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BioMed Research International
Volume 2014 (2014), Article ID 437962, 7 pages
Research Article

Evaluation of the Usefulness of the MRI Jelly Method for Diagnosing Complete Cul-de-Sac Obliteration

1Department of Obstetrics and Gynecology, Juntendo University Faculty of Medicine, Hongo 2-1-1, Bunkyo-ku, Tokyo 113-8421, Japan
2Department of Radiology, Juntendo University Faculty of Medicine, Hongo 2-1-1, Bunkyo-ku, Tokyo 113-8421, Japan

Received 3 December 2013; Accepted 6 March 2014; Published 10 April 2014

Academic Editor: Giulia Montanari

Copyright © 2014 Iwaho Kikuchi et al. This is an open access article distributed under the Creative Commons Attribution License, which permits unrestricted use, distribution, and reproduction in any medium, provided the original work is properly cited.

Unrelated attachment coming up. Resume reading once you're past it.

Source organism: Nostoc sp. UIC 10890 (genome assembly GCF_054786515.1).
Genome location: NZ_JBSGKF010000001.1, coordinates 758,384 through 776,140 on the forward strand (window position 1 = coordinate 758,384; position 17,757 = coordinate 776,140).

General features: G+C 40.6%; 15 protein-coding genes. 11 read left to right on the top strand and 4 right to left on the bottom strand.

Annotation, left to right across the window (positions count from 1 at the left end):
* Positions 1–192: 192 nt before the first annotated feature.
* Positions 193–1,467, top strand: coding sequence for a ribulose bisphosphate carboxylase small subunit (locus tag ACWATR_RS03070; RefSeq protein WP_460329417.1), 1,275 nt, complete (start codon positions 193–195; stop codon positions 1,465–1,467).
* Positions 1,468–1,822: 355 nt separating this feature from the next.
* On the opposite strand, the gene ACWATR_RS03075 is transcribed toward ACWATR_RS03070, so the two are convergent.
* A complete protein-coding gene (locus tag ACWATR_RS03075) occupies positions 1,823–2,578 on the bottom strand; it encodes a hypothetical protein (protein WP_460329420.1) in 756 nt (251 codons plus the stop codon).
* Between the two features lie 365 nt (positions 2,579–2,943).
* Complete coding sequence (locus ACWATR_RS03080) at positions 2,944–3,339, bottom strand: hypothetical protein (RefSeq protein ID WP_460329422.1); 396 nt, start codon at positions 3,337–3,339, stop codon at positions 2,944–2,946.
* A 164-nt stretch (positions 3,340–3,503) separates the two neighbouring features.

Objective. We conducted a single-center study to evaluate the usefulness of the magnetic resonance (MR) imaging jelly method for diagnosing endometriosis-associated adhesions in the Pouch of Douglas. Methods. Thirty women with menstrual pain, dyspareunia, and chronic pelvic pain were enrolled in the study. All had been scheduled for laparoscopic surgery on the basis of pelvic and/or ultrasonographic (US) evaluation. All underwent MR imaging both with and without application of US jelly to the vagina and rectum. The images were compared and analyzed postsurgically in a random and blinded fashion by a radiology specialist and a radiology fellow. The radiologists’ interpretations of the images were compared to the surgical findings recorded on DVDs. Results. Adhesions in the Pouch of Douglas were found in 21 patients. The sensitivity and specificity of MR imaging without jelly administration were 85.7% and 55.6%, respectively, for the specialist and 81.0% and 55.6%, respectively, for the fellow; with jelly administration, values were 95.2% and 88.9% for the specialist and 90.5% and 66.7% for the fellow. Opacity produced by the jelly increased the sensitivity and specificity for both radiologists. Conclusion. The MRI jelly method is a potentially useful, beneficial, and simple approach for diagnosing Pouch of Douglas adhesions.